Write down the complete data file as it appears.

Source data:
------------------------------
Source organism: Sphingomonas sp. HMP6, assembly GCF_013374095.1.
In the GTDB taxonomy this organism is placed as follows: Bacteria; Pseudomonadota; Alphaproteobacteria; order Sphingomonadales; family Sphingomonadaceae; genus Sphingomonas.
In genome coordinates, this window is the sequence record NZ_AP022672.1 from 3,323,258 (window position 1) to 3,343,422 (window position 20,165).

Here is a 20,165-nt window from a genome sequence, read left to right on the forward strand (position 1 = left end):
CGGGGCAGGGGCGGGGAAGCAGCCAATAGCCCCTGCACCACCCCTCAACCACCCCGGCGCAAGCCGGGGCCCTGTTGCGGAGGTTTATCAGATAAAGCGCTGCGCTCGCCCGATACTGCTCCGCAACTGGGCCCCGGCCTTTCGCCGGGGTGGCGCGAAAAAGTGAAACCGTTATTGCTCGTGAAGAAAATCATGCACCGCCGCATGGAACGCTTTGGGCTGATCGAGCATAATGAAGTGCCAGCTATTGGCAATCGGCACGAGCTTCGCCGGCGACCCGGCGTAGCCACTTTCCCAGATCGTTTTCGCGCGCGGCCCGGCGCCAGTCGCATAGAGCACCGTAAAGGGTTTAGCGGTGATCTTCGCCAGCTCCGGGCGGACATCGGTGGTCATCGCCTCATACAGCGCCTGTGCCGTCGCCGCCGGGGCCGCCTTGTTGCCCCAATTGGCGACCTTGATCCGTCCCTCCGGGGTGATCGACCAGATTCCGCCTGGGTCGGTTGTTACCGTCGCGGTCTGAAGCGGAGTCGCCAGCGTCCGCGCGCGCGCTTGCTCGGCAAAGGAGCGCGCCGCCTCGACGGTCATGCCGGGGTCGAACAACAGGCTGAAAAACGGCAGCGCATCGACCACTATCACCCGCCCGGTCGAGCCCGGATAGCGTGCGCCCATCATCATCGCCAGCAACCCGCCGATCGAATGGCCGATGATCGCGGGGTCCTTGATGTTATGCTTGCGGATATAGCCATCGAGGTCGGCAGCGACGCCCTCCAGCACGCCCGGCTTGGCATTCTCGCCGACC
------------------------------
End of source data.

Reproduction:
Source organism: Sphingomonas sp. HMP6, assembly GCF_013374095.1.
In the GTDB taxonomy this organism is placed as follows: Bacteria; Pseudomonadota; Alphaproteobacteria; order Sphingomonadales; family Sphingomonadaceae; genus Sphingomonas.
In genome coordinates, this window is the sequence record NZ_AP022672.1 from 3,323,258 (window position 1) to 3,343,422 (window position 20,165).

Here is a 20,165-nt window from a genome sequence, read left to right on the forward strand (position 1 = left end):
CGGGGCAGGGGCGGGGAAGCAGCCAATAGCCCCTGCACCACCCCTCAACCACCCCGGCGCAAGCCGGGGCCCTGTTGCGGAGGTTTATCAGATAAAGCGCTGCGCTCGCCCGATACTGCTCCGCAACTGGGCCCCGGCCTTTCGCCGGGGTGGCGCGAAAAAGTGAAACCGTTATTGCTCGTGAAGAAAATCATGCACCGCCGCATGGAACGCTTTGGGCTGATCGAGCATAATGAAGTGCCAGCTATTGGCAATCGGCACGAGCTTCGCCGGCGACCCGGCGTAGCCACTTTCCCAGATCGTTTTCGCGCGCGGCCCGGCGCCAGTCGCATAGAGCACCGTAAAGGGTTTAGCGGTGATCTTCGCCAGCTCCGGGCGGACATCGGTGGTCATCGCCTCATACAGCGCCTGTGCCGTCGCCGCCGGGGCCGCCTTGTTGCCCCAATTGGCGACCTTGATCCGTCCCTCCGGGGTGATCGACCAGATTCCGCCTGGGTCGGTTGTTACCGTCGCGGTCTGAAGCGGAGTCGCCAGCGTCCGCGCGCGCGCTTGCTCGGCAAAGGAGCGCGCCGCCTCGACGGTCATGCCGGGGTCGAACAACAGGCTGAAAAACGGCAGCGCATCGACCACTATCACCCGCCCGGTCGAGCCCGGATAGCGTGCGCCCATCATCATCGCCAGCAACCCGCCGATCGAATGGCCGATGATCGCGGGGTCCTTGATGTTATGCTTGCGGATATAGCCATCGAGGTCGGCAGCGACGCCCTCCAGCACGCCCGGCTTGGCATTCTCGCCGACC